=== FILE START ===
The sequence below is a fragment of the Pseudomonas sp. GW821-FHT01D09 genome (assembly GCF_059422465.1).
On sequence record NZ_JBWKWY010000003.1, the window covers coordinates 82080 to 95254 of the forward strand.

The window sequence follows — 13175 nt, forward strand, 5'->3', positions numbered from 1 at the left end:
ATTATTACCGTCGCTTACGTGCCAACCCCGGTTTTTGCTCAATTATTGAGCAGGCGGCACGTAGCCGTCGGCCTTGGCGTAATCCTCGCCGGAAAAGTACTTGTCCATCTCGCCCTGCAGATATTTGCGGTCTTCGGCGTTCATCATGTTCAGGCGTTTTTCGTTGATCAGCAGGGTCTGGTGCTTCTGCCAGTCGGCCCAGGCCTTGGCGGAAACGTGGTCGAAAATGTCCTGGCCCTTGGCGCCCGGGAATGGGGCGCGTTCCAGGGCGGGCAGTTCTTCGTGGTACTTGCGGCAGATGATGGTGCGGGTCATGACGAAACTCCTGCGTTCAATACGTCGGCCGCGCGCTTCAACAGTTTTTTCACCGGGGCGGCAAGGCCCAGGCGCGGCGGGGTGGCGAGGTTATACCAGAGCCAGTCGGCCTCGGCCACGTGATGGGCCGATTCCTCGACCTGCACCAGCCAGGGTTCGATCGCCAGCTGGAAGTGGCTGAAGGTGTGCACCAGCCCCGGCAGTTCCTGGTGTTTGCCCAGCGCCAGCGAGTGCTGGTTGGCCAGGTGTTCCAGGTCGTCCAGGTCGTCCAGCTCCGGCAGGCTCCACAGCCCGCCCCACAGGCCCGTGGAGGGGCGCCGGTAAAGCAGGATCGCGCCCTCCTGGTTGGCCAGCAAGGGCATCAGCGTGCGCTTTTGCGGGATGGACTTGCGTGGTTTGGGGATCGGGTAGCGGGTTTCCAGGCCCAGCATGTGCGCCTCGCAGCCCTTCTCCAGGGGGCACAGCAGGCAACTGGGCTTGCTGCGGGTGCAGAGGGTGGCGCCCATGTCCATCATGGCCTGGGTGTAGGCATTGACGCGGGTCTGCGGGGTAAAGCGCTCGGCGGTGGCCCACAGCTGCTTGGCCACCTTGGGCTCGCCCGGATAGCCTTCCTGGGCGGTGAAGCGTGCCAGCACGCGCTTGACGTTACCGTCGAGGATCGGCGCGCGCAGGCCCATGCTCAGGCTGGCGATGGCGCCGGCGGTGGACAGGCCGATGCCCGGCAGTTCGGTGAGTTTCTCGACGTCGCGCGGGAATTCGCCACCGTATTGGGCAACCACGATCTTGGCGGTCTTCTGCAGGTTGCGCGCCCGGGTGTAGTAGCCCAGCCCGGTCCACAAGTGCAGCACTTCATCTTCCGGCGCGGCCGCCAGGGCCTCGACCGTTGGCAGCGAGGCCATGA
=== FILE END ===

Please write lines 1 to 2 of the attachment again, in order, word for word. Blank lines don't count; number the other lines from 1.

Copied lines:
The sequence below is a fragment of the Pseudomonas sp. GW821-FHT01D09 genome (assembly GCF_059422465.1).
On sequence record NZ_JBWKWY010000003.1, the window covers coordinates 82080 to 95254 of the forward strand.